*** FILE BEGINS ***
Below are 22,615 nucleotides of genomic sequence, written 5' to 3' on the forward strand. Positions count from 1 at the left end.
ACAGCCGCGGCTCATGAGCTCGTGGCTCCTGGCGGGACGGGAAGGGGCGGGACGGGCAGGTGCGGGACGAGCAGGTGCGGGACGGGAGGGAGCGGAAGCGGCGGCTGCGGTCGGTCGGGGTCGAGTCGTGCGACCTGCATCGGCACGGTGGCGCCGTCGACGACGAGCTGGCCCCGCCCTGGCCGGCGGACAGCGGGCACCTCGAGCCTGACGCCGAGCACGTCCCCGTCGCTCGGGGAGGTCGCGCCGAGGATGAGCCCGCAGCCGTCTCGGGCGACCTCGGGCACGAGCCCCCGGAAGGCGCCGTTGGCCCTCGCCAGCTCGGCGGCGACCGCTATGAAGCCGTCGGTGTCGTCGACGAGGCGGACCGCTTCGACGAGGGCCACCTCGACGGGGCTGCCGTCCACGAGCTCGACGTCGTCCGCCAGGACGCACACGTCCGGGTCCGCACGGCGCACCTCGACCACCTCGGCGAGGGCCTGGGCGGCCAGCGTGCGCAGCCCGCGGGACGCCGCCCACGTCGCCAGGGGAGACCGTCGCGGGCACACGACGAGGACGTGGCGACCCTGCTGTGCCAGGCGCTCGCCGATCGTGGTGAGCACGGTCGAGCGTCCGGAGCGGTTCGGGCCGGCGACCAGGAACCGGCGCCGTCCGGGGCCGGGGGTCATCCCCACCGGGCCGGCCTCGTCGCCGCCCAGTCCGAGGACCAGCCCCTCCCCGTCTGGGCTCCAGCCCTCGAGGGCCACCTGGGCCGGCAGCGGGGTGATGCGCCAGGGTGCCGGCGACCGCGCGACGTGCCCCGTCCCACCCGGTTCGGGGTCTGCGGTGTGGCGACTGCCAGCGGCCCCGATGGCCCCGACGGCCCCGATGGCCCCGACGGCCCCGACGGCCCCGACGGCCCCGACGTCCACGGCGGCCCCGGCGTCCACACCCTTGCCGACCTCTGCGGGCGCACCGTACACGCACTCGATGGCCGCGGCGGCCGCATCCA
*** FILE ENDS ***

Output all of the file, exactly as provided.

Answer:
Below are 22,615 nucleotides of genomic sequence, written 5' to 3' on the forward strand. Positions count from 1 at the left end.
ACAGCCGCGGCTCATGAGCTCGTGGCTCCTGGCGGGACGGGAAGGGGCGGGACGGGCAGGTGCGGGACGAGCAGGTGCGGGACGGGAGGGAGCGGAAGCGGCGGCTGCGGTCGGTCGGGGTCGAGTCGTGCGACCTGCATCGGCACGGTGGCGCCGTCGACGACGAGCTGGCCCCGCCCTGGCCGGCGGACAGCGGGCACCTCGAGCCTGACGCCGAGCACGTCCCCGTCGCTCGGGGAGGTCGCGCCGAGGATGAGCCCGCAGCCGTCTCGGGCGACCTCGGGCACGAGCCCCCGGAAGGCGCCGTTGGCCCTCGCCAGCTCGGCGGCGACCGCTATGAAGCCGTCGGTGTCGTCGACGAGGCGGACCGCTTCGACGAGGGCCACCTCGACGGGGCTGCCGTCCACGAGCTCGACGTCGTCCGCCAGGACGCACACGTCCGGGTCCGCACGGCGCACCTCGACCACCTCGGCGAGGGCCTGGGCGGCCAGCGTGCGCAGCCCGCGGGACGCCGCCCACGTCGCCAGGGGAGACCGTCGCGGGCACACGACGAGGACGTGGCGACCCTGCTGTGCCAGGCGCTCGCCGATCGTGGTGAGCACGGTCGAGCGTCCGGAGCGGTTCGGGCCGGCGACCAGGAACCGGCGCCGTCCGGGGCCGGGGGTCATCCCCACCGGGCCGGCCTCGTCGCCGCCCAGTCCGAGGACCAGCCCCTCCCCGTCTGGGCTCCAGCCCTCGAGGGCCACCTGGGCCGGCAGCGGGGTGATGCGCCAGGGTGCCGGCGACCGCGCGACGTGCCCCGTCCCACCCGGTTCGGGGTCTGCGGTGTGGCGACTGCCAGCGGCCCCGATGGCCCCGACGGCCCCGATGGCCCCGACGGCCCCGACGGCCCCGACGGCCCCGACGTCCACGGCGGCCCCGGCGTCCACACCCTTGCCGACCTCTGCGGGCGCACCGTACACGCACTCGATGGCCGCGGCGGCCGCATCCA